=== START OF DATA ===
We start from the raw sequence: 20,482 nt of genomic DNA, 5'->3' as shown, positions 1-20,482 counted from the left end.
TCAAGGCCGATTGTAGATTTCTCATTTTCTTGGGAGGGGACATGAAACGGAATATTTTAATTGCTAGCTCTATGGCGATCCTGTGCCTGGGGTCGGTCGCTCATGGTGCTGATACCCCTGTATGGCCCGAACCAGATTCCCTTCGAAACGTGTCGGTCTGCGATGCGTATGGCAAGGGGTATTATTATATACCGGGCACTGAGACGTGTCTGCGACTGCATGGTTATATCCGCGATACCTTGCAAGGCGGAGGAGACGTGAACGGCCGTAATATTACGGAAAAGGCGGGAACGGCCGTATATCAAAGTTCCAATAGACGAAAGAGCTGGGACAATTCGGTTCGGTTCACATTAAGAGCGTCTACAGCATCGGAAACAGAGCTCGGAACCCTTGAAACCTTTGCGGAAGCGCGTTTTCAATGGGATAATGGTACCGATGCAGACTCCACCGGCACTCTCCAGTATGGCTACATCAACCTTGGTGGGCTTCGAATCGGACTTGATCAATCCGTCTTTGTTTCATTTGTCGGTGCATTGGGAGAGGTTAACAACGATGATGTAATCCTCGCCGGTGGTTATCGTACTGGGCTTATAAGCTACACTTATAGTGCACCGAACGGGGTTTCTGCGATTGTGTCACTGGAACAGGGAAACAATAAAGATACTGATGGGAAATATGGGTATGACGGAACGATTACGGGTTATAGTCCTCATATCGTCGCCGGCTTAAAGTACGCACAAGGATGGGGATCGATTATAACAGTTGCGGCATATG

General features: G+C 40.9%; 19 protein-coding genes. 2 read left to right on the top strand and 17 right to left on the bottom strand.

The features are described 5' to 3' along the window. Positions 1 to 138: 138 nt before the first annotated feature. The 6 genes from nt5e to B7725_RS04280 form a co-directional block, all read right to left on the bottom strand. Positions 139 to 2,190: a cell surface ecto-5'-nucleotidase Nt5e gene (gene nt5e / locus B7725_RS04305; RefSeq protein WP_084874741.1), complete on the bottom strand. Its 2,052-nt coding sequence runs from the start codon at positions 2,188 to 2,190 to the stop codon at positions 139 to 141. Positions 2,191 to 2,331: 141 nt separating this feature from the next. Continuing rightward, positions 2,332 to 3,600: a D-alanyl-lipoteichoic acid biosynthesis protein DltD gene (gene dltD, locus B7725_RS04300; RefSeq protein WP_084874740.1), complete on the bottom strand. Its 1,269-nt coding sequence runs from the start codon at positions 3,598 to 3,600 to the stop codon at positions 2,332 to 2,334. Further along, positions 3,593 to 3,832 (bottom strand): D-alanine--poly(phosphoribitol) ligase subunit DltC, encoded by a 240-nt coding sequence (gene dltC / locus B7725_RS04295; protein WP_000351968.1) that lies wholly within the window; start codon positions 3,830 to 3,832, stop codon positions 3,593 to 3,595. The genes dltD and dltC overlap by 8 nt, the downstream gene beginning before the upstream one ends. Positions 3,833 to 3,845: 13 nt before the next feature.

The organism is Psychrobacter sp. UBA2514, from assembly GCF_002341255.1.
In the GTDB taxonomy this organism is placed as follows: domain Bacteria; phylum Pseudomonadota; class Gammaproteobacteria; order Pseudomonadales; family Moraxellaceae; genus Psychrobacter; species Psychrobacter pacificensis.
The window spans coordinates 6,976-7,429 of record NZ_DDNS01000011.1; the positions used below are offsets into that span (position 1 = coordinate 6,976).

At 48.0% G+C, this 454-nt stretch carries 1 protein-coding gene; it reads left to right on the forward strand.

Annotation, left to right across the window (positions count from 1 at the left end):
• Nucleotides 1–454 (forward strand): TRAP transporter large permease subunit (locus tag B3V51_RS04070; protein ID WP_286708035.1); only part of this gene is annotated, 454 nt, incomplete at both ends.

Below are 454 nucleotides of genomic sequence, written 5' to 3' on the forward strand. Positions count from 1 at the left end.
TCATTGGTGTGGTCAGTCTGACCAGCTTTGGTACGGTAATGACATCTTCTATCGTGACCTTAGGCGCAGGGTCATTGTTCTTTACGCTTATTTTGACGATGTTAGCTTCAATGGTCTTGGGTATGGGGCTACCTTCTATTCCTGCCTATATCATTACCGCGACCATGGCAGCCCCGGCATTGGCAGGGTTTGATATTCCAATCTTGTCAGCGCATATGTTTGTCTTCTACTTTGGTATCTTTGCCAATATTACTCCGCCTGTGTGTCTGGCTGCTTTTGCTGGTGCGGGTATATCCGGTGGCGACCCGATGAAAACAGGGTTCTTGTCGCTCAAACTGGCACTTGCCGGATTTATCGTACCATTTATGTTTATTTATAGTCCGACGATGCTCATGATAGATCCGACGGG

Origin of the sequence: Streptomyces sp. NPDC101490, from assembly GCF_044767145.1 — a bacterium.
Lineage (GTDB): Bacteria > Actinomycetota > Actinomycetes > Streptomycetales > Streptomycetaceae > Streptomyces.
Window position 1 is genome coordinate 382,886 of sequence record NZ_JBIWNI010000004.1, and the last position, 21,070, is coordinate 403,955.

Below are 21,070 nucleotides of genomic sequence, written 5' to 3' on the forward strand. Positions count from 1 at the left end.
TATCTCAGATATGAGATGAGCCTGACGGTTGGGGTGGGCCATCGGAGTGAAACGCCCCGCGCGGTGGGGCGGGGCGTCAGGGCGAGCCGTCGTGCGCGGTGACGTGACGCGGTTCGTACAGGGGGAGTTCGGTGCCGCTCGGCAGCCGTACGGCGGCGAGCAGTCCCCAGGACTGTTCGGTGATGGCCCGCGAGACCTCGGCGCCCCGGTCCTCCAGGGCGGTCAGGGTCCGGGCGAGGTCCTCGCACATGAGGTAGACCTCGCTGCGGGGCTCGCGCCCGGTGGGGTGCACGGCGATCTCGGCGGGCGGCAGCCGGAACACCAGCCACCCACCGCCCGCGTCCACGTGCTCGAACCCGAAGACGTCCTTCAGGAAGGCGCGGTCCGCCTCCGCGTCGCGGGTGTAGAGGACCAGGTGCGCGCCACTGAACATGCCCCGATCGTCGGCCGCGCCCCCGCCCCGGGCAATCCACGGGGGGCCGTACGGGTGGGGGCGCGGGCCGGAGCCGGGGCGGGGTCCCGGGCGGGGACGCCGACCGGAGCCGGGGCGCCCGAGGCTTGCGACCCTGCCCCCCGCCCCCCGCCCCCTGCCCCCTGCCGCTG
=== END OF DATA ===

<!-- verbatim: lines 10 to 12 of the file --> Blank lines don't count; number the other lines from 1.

• Nucleotides 1–454 (forward strand): TRAP transporter large permease subunit (locus tag B3V51_RS04070; protein ID WP_286708035.1); only part of this gene is annotated, 454 nt, incomplete at both ends.

Below are 454 nucleotides of genomic sequence, written 5' to 3' on the forward strand. Positions count from 1 at the left end.
TCATTGGTGTGGTCAGTCTGACCAGCTTTGGTACGGTAATGACATCTTCTATCGTGACCTTAGGCGCAGGGTCATTGTTCTTTACGCTTATTTTGACGATGTTAGCTTCAATGGTCTTGGGTATGGGGCTACCTTCTATTCCTGCCTATATCATTACCGCGACCATGGCAGCCCCGGCATTGGCAGGGTTTGATATTCCAATCTTGTCAGCGCATATGTTTGTCTTCTACTTTGGTATCTTTGCCAATATTACTCCGCCTGTGTGTCTGGCTGCTTTTGCTGGTGCGGGTATATCCGGTGGCGACCCGATGAAAACAGGGTTCTTGTCGCTCAAACTGGCACTTGCCGGATTTATCGTACCATTTATGTTTATTTATAGTCCGACGATGCTCATGATAGATCCGACGGG